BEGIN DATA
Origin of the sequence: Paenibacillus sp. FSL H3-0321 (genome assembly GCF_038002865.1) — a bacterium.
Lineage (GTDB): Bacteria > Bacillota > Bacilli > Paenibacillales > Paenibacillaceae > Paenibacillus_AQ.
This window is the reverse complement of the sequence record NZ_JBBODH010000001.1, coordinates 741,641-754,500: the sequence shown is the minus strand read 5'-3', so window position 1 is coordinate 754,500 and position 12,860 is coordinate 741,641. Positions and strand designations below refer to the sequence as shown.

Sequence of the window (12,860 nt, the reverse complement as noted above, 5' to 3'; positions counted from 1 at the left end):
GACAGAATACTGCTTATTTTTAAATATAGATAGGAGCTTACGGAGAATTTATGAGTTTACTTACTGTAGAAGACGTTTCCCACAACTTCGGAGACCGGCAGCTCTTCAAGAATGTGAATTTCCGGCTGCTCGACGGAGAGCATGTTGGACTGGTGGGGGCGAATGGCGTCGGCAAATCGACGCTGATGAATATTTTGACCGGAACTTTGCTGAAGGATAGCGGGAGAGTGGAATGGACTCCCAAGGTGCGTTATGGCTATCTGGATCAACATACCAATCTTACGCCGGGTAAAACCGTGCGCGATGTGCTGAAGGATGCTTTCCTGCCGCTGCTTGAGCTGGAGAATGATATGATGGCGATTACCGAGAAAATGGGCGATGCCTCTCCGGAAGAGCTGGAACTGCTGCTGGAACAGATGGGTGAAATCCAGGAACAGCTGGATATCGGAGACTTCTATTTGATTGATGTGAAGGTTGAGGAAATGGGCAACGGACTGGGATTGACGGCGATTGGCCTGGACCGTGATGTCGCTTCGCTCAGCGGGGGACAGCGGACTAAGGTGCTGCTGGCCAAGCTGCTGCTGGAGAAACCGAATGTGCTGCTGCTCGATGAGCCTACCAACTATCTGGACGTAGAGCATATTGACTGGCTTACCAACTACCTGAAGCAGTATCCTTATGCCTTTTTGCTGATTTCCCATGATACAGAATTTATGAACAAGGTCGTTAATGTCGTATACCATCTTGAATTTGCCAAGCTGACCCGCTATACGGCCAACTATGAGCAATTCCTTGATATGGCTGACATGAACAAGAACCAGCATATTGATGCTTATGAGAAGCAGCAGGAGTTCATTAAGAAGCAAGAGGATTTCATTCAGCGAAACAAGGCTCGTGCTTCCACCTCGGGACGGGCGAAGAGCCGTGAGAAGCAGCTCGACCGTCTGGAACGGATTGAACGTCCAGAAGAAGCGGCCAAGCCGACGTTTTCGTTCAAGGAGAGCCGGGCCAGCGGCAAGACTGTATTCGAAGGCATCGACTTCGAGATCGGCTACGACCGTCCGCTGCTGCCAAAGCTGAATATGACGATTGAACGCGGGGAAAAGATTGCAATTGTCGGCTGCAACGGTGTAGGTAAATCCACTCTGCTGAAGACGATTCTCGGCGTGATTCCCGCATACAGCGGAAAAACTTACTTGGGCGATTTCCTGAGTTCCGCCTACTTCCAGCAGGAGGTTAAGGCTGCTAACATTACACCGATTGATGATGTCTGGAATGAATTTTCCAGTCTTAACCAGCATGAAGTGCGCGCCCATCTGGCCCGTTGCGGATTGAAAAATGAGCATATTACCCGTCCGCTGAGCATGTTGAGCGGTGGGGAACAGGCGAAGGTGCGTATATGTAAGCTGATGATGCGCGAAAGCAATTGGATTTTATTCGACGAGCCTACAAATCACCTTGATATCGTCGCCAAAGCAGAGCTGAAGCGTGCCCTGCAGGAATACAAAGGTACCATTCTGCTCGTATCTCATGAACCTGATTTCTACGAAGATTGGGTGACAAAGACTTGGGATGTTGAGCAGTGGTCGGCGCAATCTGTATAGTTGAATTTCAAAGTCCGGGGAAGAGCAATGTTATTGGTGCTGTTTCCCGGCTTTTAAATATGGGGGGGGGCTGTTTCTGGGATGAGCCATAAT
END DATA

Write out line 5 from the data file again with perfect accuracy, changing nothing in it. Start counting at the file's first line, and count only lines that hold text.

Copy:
GACAGAATACTGCTTATTTTTAAATATAGATAGGAGCTTACGGAGAATTTATGAGTTTACTTACTGTAGAAGACGTTTCCCACAACTTCGGAGACCGGCAGCTCTTCAAGAATGTGAATTTCCGGCTGCTCGACGGAGAGCATGTTGGACTGGTGGGGGCGAATGGCGTCGGCAAATCGACGCTGATGAATATTTTGACCGGAACTTTGCTGAAGGATAGCGGGAGAGTGGAATGGACTCCCAAGGTGCGTTATGGCTATCTGGATCAACATACCAATCTTACGCCGGGTAAAACCGTGCGCGATGTGCTGAAGGATGCTTTCCTGCCGCTGCTTGAGCTGGAGAATGATATGATGGCGATTACCGAGAAAATGGGCGATGCCTCTCCGGAAGAGCTGGAACTGCTGCTGGAACAGATGGGTGAAATCCAGGAACAGCTGGATATCGGAGACTTCTATTTGATTGATGTGAAGGTTGAGGAAATGGGCAACGGACTGGGATTGACGGCGATTGGCCTGGACCGTGATGTCGCTTCGCTCAGCGGGGGACAGCGGACTAAGGTGCTGCTGGCCAAGCTGCTGCTGGAGAAACCGAATGTGCTGCTGCTCGATGAGCCTACCAACTATCTGGACGTAGAGCATATTGACTGGCTTACCAACTACCTGAAGCAGTATCCTTATGCCTTTTTGCTGATTTCCCATGATACAGAATTTATGAACAAGGTCGTTAATGTCGTATACCATCTTGAATTTGCCAAGCTGACCCGCTATACGGCCAACTATGAGCAATTCCTTGATATGGCTGACATGAACAAGAACCAGCATATTGATGCTTATGAGAAGCAGCAGGAGTTCATTAAGAAGCAAGAGGATTTCATTCAGCGAAACAAGGCTCGTGCTTCCACCTCGGGACGGGCGAAGAGCCGTGAGAAGCAGCTCGACCGTCTGGAACGGATTGAACGTCCAGAAGAAGCGGCCAAGCCGACGTTTTCGTTCAAGGAGAGCCGGGCCAGCGGCAAGACTGTATTCGAAGGCATCGACTTCGAGATCGGCTACGACCGTCCGCTGCTGCCAAAGCTGAATATGACGATTGAACGCGGGGAAAAGATTGCAATTGTCGGCTGCAACGGTGTAGGTAAATCCACTCTGCTGAAGACGATTCTCGGCGTGATTCCCGCATACAGCGGAAAAACTTACTTGGGCGATTTCCTGAGTTCCGCCTACTTCCAGCAGGAGGTTAAGGCTGCTAACATTACACCGATTGATGATGTCTGGAATGAATTTTCCAGTCTTAACCAGCATGAAGTGCGCGCCCATCTGGCCCGTTGCGGATTGAAAAATGAGCATATTACCCGTCCGCTGAGCATGTTGAGCGGTGGGGAACAGGCGAAGGTGCGTATATGTAAGCTGATGATGCGCGAAAGCAATTGGATTTTATTCGACGAGCCTACAAATCACCTTGATATCGTCGCCAAAGCAGAGCTGAAGCGTGCCCTGCAGGAATACAAAGGTACCATTCTGCTCGTATCTCATGAACCTGATTTCTACGAAGATTGGGTGACAAAGACTTGGGATGTTGAGCAGTGGTCGGCGCAATCTGTATAGTTGAATTTCAAAGTCCGGGGAAGAGCAATGTTATTGGTGCTGTTTCCCGGCTTTTAAATATGGGGGGGGGCTGTTTCTGGGATGAGCCATAAT